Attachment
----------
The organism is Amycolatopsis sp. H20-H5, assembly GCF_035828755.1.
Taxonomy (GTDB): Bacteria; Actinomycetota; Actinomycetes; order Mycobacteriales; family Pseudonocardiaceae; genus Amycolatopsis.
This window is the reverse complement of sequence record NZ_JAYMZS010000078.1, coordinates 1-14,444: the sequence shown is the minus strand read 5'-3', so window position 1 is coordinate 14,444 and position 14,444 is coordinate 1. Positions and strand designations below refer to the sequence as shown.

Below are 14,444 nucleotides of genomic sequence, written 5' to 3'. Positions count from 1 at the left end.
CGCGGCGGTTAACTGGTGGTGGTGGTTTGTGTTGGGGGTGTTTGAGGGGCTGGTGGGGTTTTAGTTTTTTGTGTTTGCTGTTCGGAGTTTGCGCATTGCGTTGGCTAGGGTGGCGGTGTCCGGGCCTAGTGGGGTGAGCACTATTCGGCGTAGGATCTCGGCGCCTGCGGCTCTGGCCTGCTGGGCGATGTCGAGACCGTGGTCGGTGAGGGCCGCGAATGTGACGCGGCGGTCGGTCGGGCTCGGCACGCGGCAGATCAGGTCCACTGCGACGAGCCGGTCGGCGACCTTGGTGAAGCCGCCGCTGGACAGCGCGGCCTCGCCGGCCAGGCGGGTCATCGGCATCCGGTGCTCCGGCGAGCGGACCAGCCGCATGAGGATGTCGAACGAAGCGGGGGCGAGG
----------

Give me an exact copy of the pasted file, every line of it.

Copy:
The organism is Amycolatopsis sp. H20-H5, assembly GCF_035828755.1.
Taxonomy (GTDB): Bacteria; Actinomycetota; Actinomycetes; order Mycobacteriales; family Pseudonocardiaceae; genus Amycolatopsis.
This window is the reverse complement of sequence record NZ_JAYMZS010000078.1, coordinates 1-14,444: the sequence shown is the minus strand read 5'-3', so window position 1 is coordinate 14,444 and position 14,444 is coordinate 1. Positions and strand designations below refer to the sequence as shown.

Below are 14,444 nucleotides of genomic sequence, written 5' to 3'. Positions count from 1 at the left end.
CGCGGCGGTTAACTGGTGGTGGTGGTTTGTGTTGGGGGTGTTTGAGGGGCTGGTGGGGTTTTAGTTTTTTGTGTTTGCTGTTCGGAGTTTGCGCATTGCGTTGGCTAGGGTGGCGGTGTCCGGGCCTAGTGGGGTGAGCACTATTCGGCGTAGGATCTCGGCGCCTGCGGCTCTGGCCTGCTGGGCGATGTCGAGACCGTGGTCGGTGAGGGCCGCGAATGTGACGCGGCGGTCGGTCGGGCTCGGCACGCGGCAGATCAGGTCCACTGCGACGAGCCGGTCGGCGACCTTGGTGAAGCCGCCGCTGGACAGCGCGGCCTCGCCGGCCAGGCGGGTCATCGGCATCCGGTGCTCCGGCGAGCGGACCAGCCGCATGAGGATGTCGAACGAAGCGGGGGCGAGG